From a development perspective, the challenge is to manage economic migration and forced displacement in a manner that maximizes the economic, social, and safety gains—for migrants, for refugees, for their communities of origin and destination. This is critical to achieving the Sustainable Development Goals, in particular SDG#1 to end poverty in all its forms everywhere, building on the consensus achieved through the Global Compact for Safe, Orderly and Regular Migration and the Global Compact on Refugees.

The basic tenet of this WDR is that there is a need to shift from traditional approaches that underpin mobility—based on labor markets for economic migrants and on legal protection for refugees—to a more holistic perspective. The WDR aims to articulate a development perspective and identify policy options to deliver a system of ‘better mobility’ in a transforming world, while recognizing that each situation is unique. There is no “one-size-fits-all” model or set of policies that apply across the globe.

The WDR sees migrants and refugees first and foremost as persons, endowed with agency, individual identity, and dignity. Similarly, countries of origin and destination are more than labor markets or sanctuaries: they are complex societies with a sense of shared belonging and processes to form collective choices and decisions. To manage cross-border mobility, one needs to look at the economic implications of movements, at their social impacts, and at considerations of human dignity . The interplay between these three dimensions is where many of the complexities, tensions, and policy challenges lie.

The WDR will use this framework to explore three sets of issues, using analytical tools, case studies, and human stories.

Framework, WDR 2023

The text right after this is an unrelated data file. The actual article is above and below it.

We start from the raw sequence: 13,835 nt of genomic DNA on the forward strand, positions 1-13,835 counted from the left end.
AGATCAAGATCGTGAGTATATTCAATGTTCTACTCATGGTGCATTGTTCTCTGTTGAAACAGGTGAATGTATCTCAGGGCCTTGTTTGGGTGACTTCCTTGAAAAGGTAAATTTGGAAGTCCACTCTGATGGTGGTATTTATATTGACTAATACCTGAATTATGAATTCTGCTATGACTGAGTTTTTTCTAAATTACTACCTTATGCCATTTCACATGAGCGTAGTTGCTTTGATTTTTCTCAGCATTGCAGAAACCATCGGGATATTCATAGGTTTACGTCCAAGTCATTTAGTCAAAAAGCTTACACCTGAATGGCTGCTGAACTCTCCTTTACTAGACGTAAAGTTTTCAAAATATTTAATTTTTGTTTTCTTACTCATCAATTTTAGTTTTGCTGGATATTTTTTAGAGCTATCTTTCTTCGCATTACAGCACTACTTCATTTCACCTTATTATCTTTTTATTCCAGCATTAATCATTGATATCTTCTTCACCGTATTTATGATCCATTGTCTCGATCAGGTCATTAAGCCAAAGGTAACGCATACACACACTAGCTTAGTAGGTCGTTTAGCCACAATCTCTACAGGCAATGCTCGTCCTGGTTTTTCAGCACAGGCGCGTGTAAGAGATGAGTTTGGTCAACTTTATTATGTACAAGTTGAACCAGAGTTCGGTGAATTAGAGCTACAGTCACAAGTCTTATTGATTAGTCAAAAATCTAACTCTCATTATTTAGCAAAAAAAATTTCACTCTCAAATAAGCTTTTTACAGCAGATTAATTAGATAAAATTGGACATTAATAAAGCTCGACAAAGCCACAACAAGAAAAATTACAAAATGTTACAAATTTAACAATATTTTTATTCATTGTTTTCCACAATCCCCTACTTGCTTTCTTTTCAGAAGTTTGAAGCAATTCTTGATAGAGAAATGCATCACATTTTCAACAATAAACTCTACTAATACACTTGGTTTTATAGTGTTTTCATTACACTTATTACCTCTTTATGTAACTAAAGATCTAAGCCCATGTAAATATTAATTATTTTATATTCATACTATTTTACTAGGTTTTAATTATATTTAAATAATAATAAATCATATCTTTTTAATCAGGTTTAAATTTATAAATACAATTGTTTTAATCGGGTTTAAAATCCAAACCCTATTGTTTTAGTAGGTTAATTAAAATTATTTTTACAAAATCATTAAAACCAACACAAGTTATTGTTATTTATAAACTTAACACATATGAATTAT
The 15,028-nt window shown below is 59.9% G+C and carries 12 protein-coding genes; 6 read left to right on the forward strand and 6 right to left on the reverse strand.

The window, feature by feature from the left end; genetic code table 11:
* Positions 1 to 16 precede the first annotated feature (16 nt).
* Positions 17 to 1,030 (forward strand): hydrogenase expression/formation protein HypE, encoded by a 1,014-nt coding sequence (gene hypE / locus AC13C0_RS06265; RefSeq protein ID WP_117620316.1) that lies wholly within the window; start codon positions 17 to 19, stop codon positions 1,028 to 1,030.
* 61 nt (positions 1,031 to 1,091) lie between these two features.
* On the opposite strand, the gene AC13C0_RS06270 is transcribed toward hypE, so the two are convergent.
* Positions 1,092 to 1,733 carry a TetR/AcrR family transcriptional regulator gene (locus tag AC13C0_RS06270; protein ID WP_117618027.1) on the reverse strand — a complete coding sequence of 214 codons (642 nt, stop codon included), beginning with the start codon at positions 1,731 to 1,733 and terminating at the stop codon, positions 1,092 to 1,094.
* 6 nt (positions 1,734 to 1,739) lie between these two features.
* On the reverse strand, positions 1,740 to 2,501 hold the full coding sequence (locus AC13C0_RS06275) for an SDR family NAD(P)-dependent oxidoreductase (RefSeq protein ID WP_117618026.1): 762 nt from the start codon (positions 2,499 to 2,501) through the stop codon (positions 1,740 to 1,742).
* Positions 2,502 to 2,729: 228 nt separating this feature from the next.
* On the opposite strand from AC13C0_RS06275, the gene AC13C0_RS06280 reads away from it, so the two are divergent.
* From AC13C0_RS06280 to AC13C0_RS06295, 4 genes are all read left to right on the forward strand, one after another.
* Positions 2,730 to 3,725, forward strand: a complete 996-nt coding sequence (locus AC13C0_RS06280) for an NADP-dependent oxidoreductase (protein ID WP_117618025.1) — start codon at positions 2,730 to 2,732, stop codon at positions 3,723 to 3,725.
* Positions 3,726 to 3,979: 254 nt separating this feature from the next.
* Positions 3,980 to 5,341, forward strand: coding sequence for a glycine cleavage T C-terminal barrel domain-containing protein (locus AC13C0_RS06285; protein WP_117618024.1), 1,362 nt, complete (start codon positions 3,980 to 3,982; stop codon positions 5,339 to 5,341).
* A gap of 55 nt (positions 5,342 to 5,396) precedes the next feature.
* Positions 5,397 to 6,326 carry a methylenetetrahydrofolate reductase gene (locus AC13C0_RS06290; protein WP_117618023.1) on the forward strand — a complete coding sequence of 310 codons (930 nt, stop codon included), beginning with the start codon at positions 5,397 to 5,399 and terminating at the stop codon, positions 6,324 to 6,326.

• What makes people move to another country? The WDR will review the global, regional, and national forces—shocks, stresses, and imbalances—that influence mobility, and will discuss what may change in the coming decades, including demographic forces, climate change, and overall development patterns.
  • How can relevant actors maximize the positive impacts and mitigate the negative effects? The WDR will focus on the policies that countries of origin and destination, as well as other stakeholders can adopt for a system of safe, orderly, and regular migration that benefits all.
  • What is the necessary scope for collective action? The WDR will discuss the nexus between international protection and development, and how the international community can best support those who are forced to move.

Over the last few months, the WDR team has been engaging with a range of stakeholders to hear diverse perspectives in countries of origin and countries of destination, including governments, international organizations, think tanks, academia, and civil society . As we continue with the preparation of this report, we welcome your comments and suggestions, especially regarding specific experiences that can help inform policies.

Contact us at


Xavier Devictor

Co-Director, World Development Report 2023

Quy-Toan Do

Co-Director, World Development Report 2023

Caglar Ozden

Co-Director, World Development Report 2023